The email to the Marengo-Union Times told us there was a “man who fed dinner to the homeless families every night for a week.” Curt Shaklee, the email said. This I wanted to investigate.

“I didn’t do that,” Curt said. “You should talk to my wife, Jennifer.”

Is she the one who fed all those people every night for a week? “Not at all!” Jennifer laughed. “Curt and I just happen to live in the right place and we both wanted to do whatever we could to help our neighbors. Someone asked us to do one simple thing and it just grew from there.”

Their very near neighbors were victims of the gas explosion on 7th Circle in Marengo on June 11, 2017. In fact, the Shaklee home is so near, that it sustained some minor damage. However, their home has a garage and driveway facing the scene of the leveled and badly damaged houses. On Monday morning, the day after the explosion, Marengo Convenient Mart wanted to donate water and soft drinks but needed a place to put them. Could they use the Shaklee garage?

Jennifer went on social media to enlist help from friends and family to get the garage cleared out. Now the word was out! Lots of people wanted to help, but didn’t know where. Lots of places wanted to help with food, but how could they get it to the affected families?

Many families also lost their cars. All had to stay with their property as they waited for inspectors and insurance adjustors. They had no place to wait and couldn’t go far from their damaged homes.

Well, the water was coming to the Shaklee garage, why not everything else? And why just the garage? Why not the driveway, the yard and the house?

The complexity of losing so many homes with so many different needs became more and more evident. However, the number and variety of companies and individuals who wanted to help grew too. Ripple effect.

The many small children in affected families were swept into the Zion Lutheran summer day camp program—a safe place to have fun and a God send to all those parents. Think of all those home freezers with food spoiling! Joe’s Place offered freezer space. Volunteers went house to house and emptied freezers and trucked everything down there. Local grocery stores and restaurants provided fresh food. It all arrived at the Shaklee home. Jennifer and the ever-growing ring of volunteers made stacks of sandwiches and cut up bowls of fruit.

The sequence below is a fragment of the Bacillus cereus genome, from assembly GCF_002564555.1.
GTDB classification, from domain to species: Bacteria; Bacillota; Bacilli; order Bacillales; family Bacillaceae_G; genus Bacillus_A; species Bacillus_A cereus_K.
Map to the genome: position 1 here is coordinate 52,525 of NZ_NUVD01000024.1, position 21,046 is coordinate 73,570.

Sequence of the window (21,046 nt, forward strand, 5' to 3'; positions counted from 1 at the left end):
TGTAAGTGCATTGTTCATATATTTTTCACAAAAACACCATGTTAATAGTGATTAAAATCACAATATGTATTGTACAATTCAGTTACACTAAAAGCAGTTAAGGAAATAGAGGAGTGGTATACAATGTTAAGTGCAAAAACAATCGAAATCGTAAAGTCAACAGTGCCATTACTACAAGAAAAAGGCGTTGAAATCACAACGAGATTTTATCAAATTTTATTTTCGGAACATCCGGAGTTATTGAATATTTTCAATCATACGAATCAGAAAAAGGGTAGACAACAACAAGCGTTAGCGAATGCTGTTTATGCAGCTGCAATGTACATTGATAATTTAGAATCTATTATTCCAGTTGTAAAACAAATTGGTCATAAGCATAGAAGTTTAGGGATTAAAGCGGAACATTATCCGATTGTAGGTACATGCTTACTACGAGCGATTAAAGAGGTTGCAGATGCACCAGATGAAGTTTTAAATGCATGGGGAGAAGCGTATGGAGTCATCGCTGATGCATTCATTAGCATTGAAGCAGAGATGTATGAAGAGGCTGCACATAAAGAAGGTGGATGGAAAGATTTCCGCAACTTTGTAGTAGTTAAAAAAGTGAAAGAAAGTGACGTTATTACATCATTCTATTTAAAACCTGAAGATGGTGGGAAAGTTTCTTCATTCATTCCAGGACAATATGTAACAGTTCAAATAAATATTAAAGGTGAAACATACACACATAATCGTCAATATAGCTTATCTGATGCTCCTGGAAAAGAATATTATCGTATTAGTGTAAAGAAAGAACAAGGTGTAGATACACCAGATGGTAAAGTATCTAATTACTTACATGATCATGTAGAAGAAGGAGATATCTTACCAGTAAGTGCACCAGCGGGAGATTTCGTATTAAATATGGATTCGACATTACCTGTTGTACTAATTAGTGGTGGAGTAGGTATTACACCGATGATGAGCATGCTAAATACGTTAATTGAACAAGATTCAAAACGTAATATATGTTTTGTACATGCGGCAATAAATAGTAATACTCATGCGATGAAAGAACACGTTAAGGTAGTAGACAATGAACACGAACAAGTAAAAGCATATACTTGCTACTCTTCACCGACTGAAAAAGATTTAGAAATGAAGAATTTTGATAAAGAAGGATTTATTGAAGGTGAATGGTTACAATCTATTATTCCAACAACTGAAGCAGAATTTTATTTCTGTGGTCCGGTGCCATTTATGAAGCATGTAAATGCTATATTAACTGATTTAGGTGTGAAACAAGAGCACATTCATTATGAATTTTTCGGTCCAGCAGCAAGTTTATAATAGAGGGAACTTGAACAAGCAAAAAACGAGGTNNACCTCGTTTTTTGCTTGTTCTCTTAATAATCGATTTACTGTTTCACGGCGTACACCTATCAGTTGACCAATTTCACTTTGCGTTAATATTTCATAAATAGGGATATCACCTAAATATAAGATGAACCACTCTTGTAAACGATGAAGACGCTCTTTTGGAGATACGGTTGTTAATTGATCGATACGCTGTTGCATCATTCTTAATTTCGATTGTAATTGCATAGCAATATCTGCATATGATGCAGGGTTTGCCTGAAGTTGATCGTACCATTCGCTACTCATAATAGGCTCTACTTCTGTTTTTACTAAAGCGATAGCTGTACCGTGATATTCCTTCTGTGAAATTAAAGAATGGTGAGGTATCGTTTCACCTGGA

Curt even set up a “station” of iPhone and android chargers for people to use. Home owners and renters, insurance adjustors, fire inspectors and police all came to the Shaklee house for a cold drink, a sandwich, a few minutes in air conditioning, a charge for their phones. Food arrived every morning for breakfasts for many who had to be there early. Lunches and dinners were always served. Every day from Tuesday until Sunday.

People talked. People cried; they got a chance to laugh and think about other things than their houses. People who wanted to help found the people who needed help. Everything was and is channeled through the MORE food Pantry, but for those critical days when homeowners couldn’t easily go to get help, help came to them. Friendship also came to them and to everyone.

The June 17 birthday party for Jennifer Shaklee’s brother, Airman First Class Aaron Stratton of the U.S. Airforce was bigger than planned. She was still able to surprise her parents with Aaron’s visit, but he arrived on a Firetruck escorted by members of the Marengo Fire and Rescue Squad. It was the last day of a week that no one in Marengo will ever forget. A week of tragedy with ripples of goodness.


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